The Gwich’in Steering Committee in Alaska is setting its sights on a small number of major U.S. banks that could ultimately determine whether fossil companies drill for oil in the exquisitely sensitive Arctic National Wildlife Refuge (ANWR).
The steering committee is calling on investment banks Chase, Wells Fargo, Citi, Bank of America, and Morgan Stanley to follow the example set by Goldman Sachs last month, with the announcement  that it would decline future investment in Arctic oil and gas development, Executive Director Bernadette Demientieff writes  for The Guardian,
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“The Trump administration has made it clear that they’re willing to pull out all the stops to sell off the coastal plain to oil companies,” Demientieff states. “They’ve rushed through the environmental review process, suppressed concerns from scientists, dismissed Indigenous voices, and ignored the fact that the vast majority of Americans do not want to see the Arctic refuge spoiled by drilling.”
So now, the Gwich’in— building on a campaign that began in May 2018, and backed by institutional investors with assets above US$2.5 trillion—are warning the banks to stay out.
“We know we can’t count on Trump to do the right thing, so it’s more important than ever that we hold financial institutions accountable for their role in helping destroy this sacred place or keeping it intact,” she writes. “Drilling in a place as remote as the Arctic refuge isn’t cheap, and there’s still a chance we can stop it if we cut off the money that would fund it.”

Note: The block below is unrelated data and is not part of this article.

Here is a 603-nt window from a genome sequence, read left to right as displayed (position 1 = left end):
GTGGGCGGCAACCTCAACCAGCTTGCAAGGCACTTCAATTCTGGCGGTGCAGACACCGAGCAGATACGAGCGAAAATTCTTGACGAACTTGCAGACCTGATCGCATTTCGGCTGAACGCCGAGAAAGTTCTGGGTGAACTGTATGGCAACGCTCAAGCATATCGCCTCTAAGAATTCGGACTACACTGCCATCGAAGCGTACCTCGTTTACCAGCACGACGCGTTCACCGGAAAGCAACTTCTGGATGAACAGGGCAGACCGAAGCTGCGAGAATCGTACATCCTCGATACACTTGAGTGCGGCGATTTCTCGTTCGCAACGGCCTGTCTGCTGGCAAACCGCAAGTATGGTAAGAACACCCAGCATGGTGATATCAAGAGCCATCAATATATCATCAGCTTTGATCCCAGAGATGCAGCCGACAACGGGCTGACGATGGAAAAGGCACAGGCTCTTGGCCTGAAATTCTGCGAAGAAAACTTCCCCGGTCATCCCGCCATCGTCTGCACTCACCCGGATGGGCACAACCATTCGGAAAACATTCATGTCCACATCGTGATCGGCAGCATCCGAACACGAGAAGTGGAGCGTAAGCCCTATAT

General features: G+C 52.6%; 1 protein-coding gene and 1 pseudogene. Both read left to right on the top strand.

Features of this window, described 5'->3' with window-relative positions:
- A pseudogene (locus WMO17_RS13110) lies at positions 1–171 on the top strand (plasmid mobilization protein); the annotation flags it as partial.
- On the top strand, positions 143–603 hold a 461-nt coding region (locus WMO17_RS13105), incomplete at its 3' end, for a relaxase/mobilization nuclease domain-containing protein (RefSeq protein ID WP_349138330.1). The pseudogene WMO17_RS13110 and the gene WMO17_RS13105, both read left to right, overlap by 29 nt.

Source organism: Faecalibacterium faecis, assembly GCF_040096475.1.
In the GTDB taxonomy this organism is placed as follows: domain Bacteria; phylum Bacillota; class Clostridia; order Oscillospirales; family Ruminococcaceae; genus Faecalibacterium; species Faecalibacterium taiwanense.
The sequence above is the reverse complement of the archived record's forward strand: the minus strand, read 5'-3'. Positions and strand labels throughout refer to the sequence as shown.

Deminentieff notes that Goldman Sachs is only the latest global bank to step away from future Arctic oil and gas investment. “More and more, banks are recognizing that investing in a project that would threaten human rights and worsen the climate crisis is an expensive risk that’s not worth taking,” she says. “The public is watching them more closely than ever before, and if they facilitate the destruction of our homelands, they’ll have the Gwich’in Nation and the millions of Americans who stand with us to answer to.”
With the tide beginning to turn in their favour, she adds, the Gwich’in are ready to keep up the fight on all fronts, and uphold their responsibility to future generations.
“The Arctic refuge is not just a piece of land with oil underneath,” she says. “It’s the heart of our people; our food security, way of life, and very survival depend on its protection.”
Which means “giving up is not an option. So we will continue to be land protectors. We are not activists or environmentalists. We are mothers, fathers, and grandparents who understand that we need clean water, healthy animals, and healthy land to survive. We are not asking for any money, jobs, or schools. We are simply saying that we need to protect these animals that have sustained us for thousands of years.”